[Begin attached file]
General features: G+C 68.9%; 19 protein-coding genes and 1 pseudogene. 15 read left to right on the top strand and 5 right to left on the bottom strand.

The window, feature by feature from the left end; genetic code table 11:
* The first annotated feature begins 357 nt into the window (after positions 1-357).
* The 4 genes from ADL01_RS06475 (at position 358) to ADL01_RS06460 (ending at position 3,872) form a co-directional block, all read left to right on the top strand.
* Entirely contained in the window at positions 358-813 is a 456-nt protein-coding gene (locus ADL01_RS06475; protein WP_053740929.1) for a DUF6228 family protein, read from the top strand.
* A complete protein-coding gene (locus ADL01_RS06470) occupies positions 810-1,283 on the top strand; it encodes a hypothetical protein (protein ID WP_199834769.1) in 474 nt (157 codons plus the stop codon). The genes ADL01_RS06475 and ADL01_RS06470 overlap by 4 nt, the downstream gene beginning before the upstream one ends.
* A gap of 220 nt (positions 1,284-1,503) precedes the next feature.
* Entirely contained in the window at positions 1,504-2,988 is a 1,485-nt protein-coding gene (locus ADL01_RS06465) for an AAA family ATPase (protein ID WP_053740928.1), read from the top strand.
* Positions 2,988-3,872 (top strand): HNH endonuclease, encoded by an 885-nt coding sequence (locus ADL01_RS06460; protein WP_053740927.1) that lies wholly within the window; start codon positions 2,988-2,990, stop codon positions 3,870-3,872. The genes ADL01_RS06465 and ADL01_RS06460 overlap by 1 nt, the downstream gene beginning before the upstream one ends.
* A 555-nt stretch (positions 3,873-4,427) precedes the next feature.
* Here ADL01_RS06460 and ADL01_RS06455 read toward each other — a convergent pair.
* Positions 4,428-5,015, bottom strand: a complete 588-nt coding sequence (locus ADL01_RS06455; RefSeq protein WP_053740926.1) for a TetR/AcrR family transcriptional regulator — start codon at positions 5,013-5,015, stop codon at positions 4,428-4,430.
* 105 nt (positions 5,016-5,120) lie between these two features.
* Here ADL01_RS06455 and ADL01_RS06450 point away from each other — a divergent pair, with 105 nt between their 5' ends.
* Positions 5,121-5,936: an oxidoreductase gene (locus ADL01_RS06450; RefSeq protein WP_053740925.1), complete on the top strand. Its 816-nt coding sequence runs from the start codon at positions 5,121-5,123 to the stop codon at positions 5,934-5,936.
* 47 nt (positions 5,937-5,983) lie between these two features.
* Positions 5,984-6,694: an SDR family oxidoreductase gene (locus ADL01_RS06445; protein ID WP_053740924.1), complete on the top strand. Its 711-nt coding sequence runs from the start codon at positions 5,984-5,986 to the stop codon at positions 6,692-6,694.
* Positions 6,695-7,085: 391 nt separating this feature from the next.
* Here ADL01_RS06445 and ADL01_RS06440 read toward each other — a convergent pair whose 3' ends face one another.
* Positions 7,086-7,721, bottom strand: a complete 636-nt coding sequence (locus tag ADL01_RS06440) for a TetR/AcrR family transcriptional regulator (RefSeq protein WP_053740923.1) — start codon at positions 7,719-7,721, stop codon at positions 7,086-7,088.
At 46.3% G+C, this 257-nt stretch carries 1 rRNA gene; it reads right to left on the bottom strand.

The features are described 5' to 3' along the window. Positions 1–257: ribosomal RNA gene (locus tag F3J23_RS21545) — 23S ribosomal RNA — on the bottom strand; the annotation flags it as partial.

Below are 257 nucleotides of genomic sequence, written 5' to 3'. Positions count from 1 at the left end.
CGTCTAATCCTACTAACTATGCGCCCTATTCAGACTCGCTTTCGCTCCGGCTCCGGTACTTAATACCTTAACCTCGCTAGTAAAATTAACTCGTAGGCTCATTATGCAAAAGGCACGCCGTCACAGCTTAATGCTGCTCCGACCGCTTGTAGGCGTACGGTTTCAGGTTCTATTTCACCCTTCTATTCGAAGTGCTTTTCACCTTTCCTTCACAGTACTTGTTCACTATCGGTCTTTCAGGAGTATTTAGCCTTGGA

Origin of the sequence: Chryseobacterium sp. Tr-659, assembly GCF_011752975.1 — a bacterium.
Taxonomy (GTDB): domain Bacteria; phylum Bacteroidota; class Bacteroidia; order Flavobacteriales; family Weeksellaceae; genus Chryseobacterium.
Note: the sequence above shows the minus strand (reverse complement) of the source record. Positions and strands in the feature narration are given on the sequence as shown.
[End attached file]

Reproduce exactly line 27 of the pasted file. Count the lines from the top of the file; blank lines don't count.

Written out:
Note: the sequence above shows the minus strand (reverse complement) of the source record. Positions and strands in the feature narration are given on the sequence as shown.